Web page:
Harper government touts record on openess
By Dean Beeby, The Canadian Press
The Harper government is dismissing a report that ranks it 55th in the world for upholding freedom of information, saying it has a sterling record for openness.
But a four-page document outlining the federal rebuttal took five months to release after a request under the Access to Information Act.
A human-rights group based in Halifax has issued three report cards since 2011 on Canada's anemic standing in the world with regard to so-called right-to-know legislation.
The Centre for Law and Democracy used a 61-point tool to measure Canada's legislation against that of other countries, in co-operation with Madrid-based Access Info Europe.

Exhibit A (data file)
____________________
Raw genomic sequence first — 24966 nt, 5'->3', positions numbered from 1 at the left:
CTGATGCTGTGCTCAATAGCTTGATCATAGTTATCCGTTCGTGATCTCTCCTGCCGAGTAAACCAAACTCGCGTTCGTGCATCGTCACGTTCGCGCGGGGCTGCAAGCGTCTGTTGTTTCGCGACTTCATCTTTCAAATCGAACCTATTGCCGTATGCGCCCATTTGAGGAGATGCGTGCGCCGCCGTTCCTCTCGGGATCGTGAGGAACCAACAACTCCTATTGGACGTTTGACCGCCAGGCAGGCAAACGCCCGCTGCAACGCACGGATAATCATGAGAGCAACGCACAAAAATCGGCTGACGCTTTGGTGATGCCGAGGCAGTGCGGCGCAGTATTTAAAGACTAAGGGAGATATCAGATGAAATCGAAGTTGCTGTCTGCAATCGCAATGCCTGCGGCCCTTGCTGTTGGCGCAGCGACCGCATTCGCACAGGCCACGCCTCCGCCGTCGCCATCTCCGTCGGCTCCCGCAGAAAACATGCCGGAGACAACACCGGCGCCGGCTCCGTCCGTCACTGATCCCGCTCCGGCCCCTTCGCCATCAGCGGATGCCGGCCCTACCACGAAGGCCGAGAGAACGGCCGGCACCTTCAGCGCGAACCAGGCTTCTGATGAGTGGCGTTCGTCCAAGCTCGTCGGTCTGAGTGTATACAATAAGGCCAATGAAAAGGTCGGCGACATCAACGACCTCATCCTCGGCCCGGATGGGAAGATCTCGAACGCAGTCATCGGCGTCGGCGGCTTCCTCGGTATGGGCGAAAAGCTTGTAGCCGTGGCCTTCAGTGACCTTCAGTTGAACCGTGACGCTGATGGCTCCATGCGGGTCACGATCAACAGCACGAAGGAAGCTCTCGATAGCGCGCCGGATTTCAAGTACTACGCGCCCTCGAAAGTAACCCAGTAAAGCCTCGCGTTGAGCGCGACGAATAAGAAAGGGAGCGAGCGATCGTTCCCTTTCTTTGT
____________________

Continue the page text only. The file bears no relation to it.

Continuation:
Canada's standing in September 2011 was 40th of 89 countries, fell to 51st in June last year, then to 55th of 93 countries last September, after Mongolia and Colombia.
"While standards around the world have advanced, Canada's access laws have stagnated and sometimes even regressed," the centre concluded.
Canada's information commissioner, Suzanne Legault, said "the analysis that this group has done is going to be a really useful tool."
But an internal memo last summer to Treasury Board President Tony Clement cites the report's "weaknesses," saying the methodology "does not allow for an accurate comparison of the openness of a society and of its government."
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